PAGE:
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Relatives, spouses of employers punishable for workplace harassment from October: Labor Ministry

Close relatives and spouses of employers could face legal action for workplace bullying starting October, as the South Korean government looks to continue its work on improving workplace culture.

The Ministry of Employment and Labor said Thursday that it will expand the range of people punishable for workplace bullying in accordance with the Labor Standards Act from those directly in the workplace with those harassed.

At the moment, no legislative clause is in place to directly levy punishment for workplace harassment, but a legislative revision will take effect Oct. 14 that could mean fines of up to 10 million won for harassers.

The revision designated some specific clauses to be determined under presidential authority.

The measure that the ministry plans to implement will include spouses, directly related family members and close cousins of employers as punishable for workplace harassment. The move was proposed in consideration of how family members are involved in some small businesses, the ministry said.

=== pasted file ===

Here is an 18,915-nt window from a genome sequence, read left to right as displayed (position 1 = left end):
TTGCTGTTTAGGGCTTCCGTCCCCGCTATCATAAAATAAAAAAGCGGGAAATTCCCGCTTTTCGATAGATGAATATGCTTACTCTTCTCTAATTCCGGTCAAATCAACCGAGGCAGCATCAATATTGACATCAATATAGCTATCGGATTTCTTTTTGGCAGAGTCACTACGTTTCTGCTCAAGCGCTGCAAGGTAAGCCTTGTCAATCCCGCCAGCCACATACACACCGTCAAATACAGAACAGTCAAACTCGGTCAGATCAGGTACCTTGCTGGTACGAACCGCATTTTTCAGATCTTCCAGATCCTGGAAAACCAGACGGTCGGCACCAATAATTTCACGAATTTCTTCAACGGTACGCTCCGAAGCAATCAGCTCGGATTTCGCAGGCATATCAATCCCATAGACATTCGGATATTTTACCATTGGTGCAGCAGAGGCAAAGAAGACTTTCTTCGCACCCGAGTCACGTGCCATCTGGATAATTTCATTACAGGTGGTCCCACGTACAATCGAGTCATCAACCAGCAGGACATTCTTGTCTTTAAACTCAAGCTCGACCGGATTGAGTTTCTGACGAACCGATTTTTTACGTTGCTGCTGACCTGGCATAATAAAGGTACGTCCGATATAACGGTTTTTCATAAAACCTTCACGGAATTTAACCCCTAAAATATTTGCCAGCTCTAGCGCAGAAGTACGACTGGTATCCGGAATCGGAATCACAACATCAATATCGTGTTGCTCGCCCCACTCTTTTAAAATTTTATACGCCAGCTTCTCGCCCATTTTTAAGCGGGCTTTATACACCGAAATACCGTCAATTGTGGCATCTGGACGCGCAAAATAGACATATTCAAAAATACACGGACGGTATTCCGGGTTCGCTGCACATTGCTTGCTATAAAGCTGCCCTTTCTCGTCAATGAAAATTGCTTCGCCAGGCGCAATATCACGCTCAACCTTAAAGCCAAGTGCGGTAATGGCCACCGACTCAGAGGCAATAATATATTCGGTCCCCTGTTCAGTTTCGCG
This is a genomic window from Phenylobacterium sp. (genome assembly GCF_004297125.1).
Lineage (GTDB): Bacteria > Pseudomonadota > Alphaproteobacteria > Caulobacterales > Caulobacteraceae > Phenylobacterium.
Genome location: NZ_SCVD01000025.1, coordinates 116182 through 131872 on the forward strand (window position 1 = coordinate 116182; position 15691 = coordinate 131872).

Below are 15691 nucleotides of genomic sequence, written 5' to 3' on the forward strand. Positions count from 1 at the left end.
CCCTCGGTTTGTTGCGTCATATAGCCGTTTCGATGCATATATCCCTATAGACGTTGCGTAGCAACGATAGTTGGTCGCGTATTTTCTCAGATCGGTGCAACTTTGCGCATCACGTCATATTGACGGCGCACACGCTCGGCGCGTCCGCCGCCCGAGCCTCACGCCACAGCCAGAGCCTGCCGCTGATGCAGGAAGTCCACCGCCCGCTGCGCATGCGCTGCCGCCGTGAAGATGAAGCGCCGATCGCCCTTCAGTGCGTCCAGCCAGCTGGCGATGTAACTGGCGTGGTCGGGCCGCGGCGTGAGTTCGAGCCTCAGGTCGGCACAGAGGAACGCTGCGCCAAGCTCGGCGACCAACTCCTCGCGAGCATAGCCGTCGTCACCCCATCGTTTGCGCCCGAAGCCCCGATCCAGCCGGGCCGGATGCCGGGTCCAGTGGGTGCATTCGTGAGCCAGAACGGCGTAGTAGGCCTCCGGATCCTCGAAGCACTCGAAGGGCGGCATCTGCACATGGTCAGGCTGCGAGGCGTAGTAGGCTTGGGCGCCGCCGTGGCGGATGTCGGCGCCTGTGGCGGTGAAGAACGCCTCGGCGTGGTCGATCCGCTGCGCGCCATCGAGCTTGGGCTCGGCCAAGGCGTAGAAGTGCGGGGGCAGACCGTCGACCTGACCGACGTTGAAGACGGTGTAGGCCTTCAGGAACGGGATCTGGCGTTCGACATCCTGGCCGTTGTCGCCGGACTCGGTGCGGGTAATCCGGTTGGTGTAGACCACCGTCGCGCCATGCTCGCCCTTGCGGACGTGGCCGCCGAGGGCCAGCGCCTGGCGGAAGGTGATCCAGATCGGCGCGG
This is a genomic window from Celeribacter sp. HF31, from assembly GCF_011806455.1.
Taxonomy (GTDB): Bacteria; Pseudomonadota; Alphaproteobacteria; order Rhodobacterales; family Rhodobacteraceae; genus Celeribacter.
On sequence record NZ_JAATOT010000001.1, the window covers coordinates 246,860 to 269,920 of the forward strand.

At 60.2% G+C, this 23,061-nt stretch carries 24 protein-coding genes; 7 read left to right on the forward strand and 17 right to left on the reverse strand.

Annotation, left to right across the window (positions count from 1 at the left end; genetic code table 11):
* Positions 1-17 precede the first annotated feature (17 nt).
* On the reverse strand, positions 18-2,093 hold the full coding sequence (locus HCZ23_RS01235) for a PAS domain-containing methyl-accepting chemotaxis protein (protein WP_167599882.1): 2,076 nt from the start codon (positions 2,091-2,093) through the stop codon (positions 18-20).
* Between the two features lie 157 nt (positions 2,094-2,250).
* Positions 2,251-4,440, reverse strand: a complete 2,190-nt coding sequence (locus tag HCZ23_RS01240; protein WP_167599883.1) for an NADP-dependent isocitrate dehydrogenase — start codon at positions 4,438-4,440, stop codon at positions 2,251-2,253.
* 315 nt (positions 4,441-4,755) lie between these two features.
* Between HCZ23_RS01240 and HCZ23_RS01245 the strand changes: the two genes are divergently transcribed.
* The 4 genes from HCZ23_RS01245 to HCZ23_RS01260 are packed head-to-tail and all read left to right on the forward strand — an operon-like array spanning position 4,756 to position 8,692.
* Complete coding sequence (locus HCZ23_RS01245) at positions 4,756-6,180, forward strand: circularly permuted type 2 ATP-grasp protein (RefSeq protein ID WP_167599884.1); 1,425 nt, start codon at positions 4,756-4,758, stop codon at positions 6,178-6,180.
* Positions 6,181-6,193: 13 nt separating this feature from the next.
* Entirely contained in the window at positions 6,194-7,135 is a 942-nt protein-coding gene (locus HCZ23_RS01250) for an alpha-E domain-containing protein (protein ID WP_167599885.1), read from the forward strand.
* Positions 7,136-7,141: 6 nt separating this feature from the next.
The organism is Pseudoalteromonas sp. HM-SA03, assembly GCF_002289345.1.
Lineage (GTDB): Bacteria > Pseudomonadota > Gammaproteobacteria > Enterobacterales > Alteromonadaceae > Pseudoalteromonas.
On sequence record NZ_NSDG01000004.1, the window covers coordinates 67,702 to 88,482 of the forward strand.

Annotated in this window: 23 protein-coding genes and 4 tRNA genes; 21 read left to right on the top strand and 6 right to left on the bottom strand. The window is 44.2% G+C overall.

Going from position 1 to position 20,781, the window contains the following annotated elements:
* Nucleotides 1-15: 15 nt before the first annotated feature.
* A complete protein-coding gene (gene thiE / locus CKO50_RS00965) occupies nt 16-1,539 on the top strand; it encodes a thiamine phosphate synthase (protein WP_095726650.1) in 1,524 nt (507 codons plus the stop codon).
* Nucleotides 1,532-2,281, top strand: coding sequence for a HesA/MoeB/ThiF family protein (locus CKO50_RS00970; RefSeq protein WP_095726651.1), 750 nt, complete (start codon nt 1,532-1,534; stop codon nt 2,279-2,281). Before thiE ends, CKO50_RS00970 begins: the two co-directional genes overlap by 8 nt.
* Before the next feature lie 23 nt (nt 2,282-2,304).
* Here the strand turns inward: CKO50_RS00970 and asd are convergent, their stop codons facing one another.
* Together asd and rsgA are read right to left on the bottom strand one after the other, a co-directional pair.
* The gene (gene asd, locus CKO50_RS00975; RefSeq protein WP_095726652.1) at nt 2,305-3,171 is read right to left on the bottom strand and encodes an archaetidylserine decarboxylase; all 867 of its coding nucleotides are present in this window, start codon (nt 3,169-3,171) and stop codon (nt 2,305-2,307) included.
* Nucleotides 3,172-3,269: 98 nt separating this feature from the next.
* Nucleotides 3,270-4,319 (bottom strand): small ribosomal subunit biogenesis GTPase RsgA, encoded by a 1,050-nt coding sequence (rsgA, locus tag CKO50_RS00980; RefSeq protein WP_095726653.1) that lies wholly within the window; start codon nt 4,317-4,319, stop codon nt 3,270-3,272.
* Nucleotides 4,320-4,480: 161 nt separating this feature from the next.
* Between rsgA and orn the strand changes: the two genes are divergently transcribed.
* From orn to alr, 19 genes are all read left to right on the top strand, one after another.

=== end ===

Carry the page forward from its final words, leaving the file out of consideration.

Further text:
The announcement comes as the government’s anti-bullying initiatives have fallen unsuccessful for the past two years since coming into effect, with loopholes still remaining in actually applying the so-called anti-bullying law.

A revision to the Labor Standards Act that took effect in July 2019 required employers to launch an investigation immediately and take action if workplace bullying is reported.

The revision then was hailed as a breakthrough, but many loopholes were found while the law was applied, inhibiting efforts to truly root out workplace harassment. Exceptions allowed small-sized companies with fewer than five employees and family-based companies to stay off the grid in most cases.

On Thursday, the ministry also announced it will add a clause to the Labor Standards Act that would shrink the number of maximum number of residents per room in employee dormitories from current 15 to eight. The Labor Ministry targets to have the bill take effect on Oct. 14 as well.

The bill, made in concern of containing virus outbreaks like COVID-19, is expected to improve living and health conditions for workers, the ministry said.

By Ko Jun-tae (ko.juntae@heraldcorp.com)
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